Smith discusses some controversies over slavery during the framing of the Constitution, especially the three-fifths clause.
Ingersoll tries to revive the Second Party System’s spirit of compromise—one marked by wilful ignorance of slavery, its horrors, and its legacy.
Smith discusses some major controversies provoked by the debate over ratification of the U.S. Constitution.
Ingersoll defends the traditional existence of secession throughout American history, but ultimately condemns it as inadvisable and rash.
“Copperhead” Democrat Charles Jared Ingersoll argues that both warring sections should embrace a large measure of compromise and conciliation.
Fearing for his country’s existence, Ingersoll chastises northern warmongers, their thoughtless voters, and reckless activists.
After Bacon’s Rebellion, Virginia’s lawmaking elite institutionalized race—a counter-revolutionary tool to prevent combinations of black and white.
Thomas Mathew of Cherry Point, Virginia describes “three Prodigies” foreshadowing a revolutionary conflict with dark, disturbing outcomes.
“Imperial School” historian Charles Andrews provided later generations with invaluable collections of colonial documents.
Smith discusses some early justifications of slavery and how they repudiated natural rights.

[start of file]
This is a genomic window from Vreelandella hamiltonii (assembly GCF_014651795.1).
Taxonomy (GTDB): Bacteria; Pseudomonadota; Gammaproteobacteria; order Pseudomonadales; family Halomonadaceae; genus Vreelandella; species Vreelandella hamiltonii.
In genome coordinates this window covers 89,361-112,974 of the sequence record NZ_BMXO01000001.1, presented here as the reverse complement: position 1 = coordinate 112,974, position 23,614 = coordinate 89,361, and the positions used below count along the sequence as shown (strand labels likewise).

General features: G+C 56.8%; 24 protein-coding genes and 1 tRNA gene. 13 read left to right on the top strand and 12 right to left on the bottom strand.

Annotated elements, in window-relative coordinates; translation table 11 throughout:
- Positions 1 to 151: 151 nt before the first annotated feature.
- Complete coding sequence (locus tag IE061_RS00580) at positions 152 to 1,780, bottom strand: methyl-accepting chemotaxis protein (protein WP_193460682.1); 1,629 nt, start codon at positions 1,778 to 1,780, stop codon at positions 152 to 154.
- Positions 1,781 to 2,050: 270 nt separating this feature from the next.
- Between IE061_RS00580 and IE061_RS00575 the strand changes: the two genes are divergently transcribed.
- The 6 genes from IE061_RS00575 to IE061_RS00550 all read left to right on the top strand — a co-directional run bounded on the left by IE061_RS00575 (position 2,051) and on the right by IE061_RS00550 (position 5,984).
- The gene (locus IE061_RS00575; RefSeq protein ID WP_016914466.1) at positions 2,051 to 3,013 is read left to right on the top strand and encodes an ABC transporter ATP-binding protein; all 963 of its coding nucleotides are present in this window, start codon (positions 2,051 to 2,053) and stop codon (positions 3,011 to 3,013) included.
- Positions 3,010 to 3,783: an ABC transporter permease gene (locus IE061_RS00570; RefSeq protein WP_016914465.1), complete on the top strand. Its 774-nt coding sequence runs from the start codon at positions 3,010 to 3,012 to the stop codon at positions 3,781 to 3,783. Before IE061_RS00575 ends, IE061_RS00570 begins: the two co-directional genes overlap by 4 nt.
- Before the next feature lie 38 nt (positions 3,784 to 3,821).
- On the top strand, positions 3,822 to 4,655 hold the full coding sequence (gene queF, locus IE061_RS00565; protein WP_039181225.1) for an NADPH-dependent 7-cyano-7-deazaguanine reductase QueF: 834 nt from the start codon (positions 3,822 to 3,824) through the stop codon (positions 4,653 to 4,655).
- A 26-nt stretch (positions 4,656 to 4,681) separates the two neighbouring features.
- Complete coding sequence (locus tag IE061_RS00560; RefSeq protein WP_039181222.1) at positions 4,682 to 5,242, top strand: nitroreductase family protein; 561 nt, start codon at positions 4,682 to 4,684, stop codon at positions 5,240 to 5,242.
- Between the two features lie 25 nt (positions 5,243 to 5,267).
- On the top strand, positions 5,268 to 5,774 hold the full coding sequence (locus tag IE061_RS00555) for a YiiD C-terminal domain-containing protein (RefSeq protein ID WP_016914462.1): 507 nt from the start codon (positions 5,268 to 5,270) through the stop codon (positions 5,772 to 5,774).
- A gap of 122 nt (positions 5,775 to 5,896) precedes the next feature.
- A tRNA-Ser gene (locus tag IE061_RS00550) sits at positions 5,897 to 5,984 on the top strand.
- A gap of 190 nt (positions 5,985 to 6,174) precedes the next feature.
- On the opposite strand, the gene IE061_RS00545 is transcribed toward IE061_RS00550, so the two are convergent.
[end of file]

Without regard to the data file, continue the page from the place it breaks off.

In Restoration-era Virginia, exiled Parliamentarians, New Model Army veterans, radical Dissenters, and African slaves joined powers to revolutionize their colony.
Term limits played a crucial role in early US state governments. While a standard for executives, term limits are still debated for members of Congress.
The right to bear arms, though vaguely written and often debated, is a Constitutional guarantee that protects the right for self-protection.
Bacon’s Rebellion was a bizarre and violent event with few truly heroic figures on either side.
Mason was a Virginian statesman who decried the centralization of government authority and was one of the major supporters of a written Bill of Rights.
Our study begins with a frank discussion of slavery, its impact on American life, and the constitutionality question.
The Constitution stipulates that “no religious Test shall ever be required as a Qualification to any Office or public Trust under the United States.”
Religious toleration took different paths in different parts of colonial America.